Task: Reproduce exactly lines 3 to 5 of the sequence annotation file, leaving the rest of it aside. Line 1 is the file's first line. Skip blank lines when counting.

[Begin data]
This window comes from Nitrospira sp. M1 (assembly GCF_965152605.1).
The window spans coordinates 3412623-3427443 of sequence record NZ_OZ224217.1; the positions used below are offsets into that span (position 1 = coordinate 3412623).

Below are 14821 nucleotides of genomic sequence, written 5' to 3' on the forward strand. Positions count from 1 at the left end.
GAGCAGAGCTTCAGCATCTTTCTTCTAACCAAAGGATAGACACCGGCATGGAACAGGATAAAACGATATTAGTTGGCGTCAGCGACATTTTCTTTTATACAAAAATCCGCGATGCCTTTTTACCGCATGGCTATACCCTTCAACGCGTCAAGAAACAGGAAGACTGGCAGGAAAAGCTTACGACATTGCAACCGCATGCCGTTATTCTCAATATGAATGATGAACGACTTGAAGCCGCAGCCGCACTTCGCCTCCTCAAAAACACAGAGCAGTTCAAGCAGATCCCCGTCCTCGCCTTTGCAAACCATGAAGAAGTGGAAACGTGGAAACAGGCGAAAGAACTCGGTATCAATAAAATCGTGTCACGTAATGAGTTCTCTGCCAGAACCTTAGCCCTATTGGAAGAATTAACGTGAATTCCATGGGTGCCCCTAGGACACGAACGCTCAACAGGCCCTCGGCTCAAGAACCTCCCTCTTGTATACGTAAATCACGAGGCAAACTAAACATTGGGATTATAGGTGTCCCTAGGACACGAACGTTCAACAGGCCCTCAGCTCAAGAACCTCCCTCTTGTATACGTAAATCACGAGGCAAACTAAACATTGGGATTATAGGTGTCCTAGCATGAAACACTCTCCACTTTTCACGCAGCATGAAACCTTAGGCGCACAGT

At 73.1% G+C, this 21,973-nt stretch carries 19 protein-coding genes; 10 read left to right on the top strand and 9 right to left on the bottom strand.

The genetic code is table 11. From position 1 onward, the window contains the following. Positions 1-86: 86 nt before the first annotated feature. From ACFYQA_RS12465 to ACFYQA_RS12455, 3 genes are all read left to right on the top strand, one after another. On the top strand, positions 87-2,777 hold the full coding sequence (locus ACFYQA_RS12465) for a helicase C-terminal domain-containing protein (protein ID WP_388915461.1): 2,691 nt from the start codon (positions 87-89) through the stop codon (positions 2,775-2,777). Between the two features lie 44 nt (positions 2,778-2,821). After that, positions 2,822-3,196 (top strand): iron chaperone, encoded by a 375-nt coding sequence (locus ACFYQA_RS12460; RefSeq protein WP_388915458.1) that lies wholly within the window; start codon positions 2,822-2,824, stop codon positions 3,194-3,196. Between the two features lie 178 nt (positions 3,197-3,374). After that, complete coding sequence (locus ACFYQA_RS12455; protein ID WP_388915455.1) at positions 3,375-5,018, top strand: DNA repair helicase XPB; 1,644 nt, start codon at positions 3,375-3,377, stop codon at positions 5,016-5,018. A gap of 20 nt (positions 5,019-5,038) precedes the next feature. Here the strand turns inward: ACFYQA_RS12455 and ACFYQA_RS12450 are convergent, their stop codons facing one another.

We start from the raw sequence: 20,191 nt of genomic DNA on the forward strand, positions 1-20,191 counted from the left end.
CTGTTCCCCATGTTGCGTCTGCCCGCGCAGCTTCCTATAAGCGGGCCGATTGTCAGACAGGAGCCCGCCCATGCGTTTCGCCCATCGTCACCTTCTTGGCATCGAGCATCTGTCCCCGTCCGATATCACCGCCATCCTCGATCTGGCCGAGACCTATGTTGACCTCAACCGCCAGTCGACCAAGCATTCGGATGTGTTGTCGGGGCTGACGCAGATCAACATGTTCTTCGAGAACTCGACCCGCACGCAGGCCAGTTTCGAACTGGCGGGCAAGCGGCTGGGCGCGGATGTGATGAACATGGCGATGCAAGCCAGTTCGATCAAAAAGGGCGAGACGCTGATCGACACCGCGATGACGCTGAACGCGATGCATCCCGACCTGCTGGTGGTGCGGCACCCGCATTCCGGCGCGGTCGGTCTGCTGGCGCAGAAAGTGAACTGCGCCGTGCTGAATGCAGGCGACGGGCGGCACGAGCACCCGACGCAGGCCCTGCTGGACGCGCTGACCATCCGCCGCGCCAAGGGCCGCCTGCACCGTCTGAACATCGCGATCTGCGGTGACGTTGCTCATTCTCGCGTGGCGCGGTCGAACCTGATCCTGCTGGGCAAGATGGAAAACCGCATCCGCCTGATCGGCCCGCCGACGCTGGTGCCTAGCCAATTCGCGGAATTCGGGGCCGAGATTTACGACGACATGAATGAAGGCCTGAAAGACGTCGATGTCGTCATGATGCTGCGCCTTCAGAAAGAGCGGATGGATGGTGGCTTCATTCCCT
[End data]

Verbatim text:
Below are 14821 nucleotides of genomic sequence, written 5' to 3' on the forward strand. Positions count from 1 at the left end.
GAGCAGAGCTTCAGCATCTTTCTTCTAACCAAAGGATAGACACCGGCATGGAACAGGATAAAACGATATTAGTTGGCGTCAGCGACATTTTCTTTTATACAAAAATCCGCGATGCCTTTTTACCGCATGGCTATACCCTTCAACGCGTCAAGAAACAGGAAGACTGGCAGGAAAAGCTTACGACATTGCAACCGCATGCCGTTATTCTCAATATGAATGATGAACGACTTGAAGCCGCAGCCGCACTTCGCCTCCTCAAAAACACAGAGCAGTTCAAGCAGATCCCCGTCCTCGCCTTTGCAAACCATGAAGAAGTGGAAACGTGGAAACAGGCGAAAGAACTCGGTATCAATAAAATCGTGTCACGTAATGAGTTCTCTGCCAGAACCTTAGCCCTATTGGAAGAATTAACGTGAATTCCATGGGTGCCCCTAGGACACGAACGCTCAACAGGCCCTCGGCTCAAGAACCTCCCTCTTGTATACGTAAATCACGAGGCAAACTAAACATTGGGATTATAGGTGTCCCTAGGACACGAACGTTCAACAGGCCCTCAGCTCAAGAACCTCCCTCTTGTATACGTAAATCACGAGGCAAACTAAACATTGGGATTATAGGTGTCCTAGCATGAAACACTCTCCACTTTTCACGCAGCATGAAACCTTAGGCGCACAGT

At 73.1% G+C, this 21,973-nt stretch carries 19 protein-coding genes; 10 read left to right on the top strand and 9 right to left on the bottom strand.